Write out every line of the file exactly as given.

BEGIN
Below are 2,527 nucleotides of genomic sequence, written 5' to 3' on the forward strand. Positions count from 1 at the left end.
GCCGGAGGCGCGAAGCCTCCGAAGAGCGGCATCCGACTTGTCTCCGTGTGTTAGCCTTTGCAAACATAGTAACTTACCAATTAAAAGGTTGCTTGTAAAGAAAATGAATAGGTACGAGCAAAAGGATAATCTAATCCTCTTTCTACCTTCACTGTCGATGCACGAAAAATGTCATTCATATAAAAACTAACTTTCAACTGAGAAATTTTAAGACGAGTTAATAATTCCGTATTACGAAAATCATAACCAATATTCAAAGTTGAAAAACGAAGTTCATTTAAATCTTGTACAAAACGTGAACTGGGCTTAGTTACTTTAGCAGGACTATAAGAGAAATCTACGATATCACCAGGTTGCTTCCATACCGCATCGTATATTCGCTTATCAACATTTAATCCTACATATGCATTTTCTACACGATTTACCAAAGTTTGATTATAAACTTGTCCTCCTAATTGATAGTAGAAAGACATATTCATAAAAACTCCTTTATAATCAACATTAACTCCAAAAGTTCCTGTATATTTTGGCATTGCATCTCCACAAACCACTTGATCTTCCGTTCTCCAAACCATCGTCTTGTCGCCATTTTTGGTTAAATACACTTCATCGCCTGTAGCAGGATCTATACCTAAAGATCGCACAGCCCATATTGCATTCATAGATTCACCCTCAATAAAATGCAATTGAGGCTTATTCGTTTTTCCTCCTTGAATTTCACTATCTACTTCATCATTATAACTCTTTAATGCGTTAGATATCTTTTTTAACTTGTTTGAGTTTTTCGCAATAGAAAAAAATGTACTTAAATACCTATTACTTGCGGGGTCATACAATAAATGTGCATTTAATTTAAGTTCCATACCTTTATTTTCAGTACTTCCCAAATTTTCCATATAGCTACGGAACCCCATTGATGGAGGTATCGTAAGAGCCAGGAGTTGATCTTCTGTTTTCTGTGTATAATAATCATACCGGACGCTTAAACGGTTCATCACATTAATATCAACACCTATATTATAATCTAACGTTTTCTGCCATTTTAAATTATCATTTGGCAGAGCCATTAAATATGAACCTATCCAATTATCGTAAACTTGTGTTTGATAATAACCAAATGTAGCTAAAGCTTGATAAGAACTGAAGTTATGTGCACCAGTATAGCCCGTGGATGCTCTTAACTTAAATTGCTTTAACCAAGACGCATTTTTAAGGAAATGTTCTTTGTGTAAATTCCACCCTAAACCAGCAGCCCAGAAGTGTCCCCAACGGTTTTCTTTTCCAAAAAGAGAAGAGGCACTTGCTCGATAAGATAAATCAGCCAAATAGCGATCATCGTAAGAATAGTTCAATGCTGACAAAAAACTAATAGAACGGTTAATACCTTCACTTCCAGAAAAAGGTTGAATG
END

Below are 2,527 nucleotides of genomic sequence, written 5' to 3' on the forward strand. Positions count from 1 at the left end.
GCCGGAGGCGCGAAGCCTCCGAAGAGCGGCATCCGACTTGTCTCCGTGTGTTAGCCTTTGCAAACATAGTAACTTACCAATTAAAAGGTTGCTTGTAAAGAAAATGAATAGGTACGAGCAAAAGGATAATCTAATCCTCTTTCTACCTTCACTGTCGATGCACGAAAAATGTCATTCATATAAAAACTAACTTTCAACTGAGAAATTTTAAGACGAGTTAATAATTCCGTATTACGAAAATCATAACCAATATTCAAAGTTGAAAAACGAAGTTCATTTAAATCTTGTACAAAACGTGAACTGGGCTTAGTTACTTTAGCAGGACTATAAGAGAAATCTACGATATCACCAGGTTGCTTCCATACCGCATCGTATATTCGCTTATCAACATTTAATCCTACATATGCATTTTCTACACGATTTACCAAAGTTTGATTATAAACTTGTCCTCCTAATTGATAGTAGAAAGACATATTCATAAAAACTCCTTTATAATCAACATTAACTCCAAAAGTTCCTGTATATTTTGGCATTGCATCTCCACAAACCACTTGATCTTCCGTTCTCCAAACCATCGTCTTGTCGCCATTTTTGGTTAAATACACTTCATCGCCTGTAGCAGGATCTATACCTAAAGATCGCACAGCCCATATTGCATTCATAGATTCACCCTCAATAAAATGCAATTGAGGCTTATTCGTTTTTCCTCCTTGAATTTCACTATCTACTTCATCATTATAACTCTTTAATGCGTTAGATATCTTTTTTAACTTGTTTGAGTTTTTCGCAATAGAAAAAAATGTACTTAAATACCTATTACTTGCGGGGTCATACAATAAATGTGCATTTAATTTAAGTTCCATACCTTTATTTTCAGTACTTCCCAAATTTTCCATATAGCTACGGAACCCCATTGATGGAGGTATCGTAAGAGCCAGGAGTTGATCTTCTGTTTTCTGTGTATAATAATCATACCGGACGCTTAAACGGTTCATCACATTAATATCAACACCTATATTATAATCTAACGTTTTCTGCCATTTTAAATTATCATTTGGCAGAGCCATTAAATATGAACCTATCCAATTATCGTAAACTTGTGTTTGATAATAACCAAATGTAGCTAAAGCTTGATAAGAACTGAAGTTATGTGCACCAGTATAGCCCGTGGATGCTCTTAACTTAAATTGCTTTAACCAAGACGCATTTTTAAGGAAATGTTCTTTGTGTAAATTCCACCCTAAACCAGCAGCCCAGAAGTGTCCCCAACGGTTTTCTTTTCCAAAAAGAGAAGAGGCACTTGCTCGATAAGATAAATCAGCCAAATAGCGATCATCGTAAGAATAGTTCAATGCTGACAAAAAACTAATAGAACGGTTAATACCTTCACTTCCAGAAAAAGGTTGAATG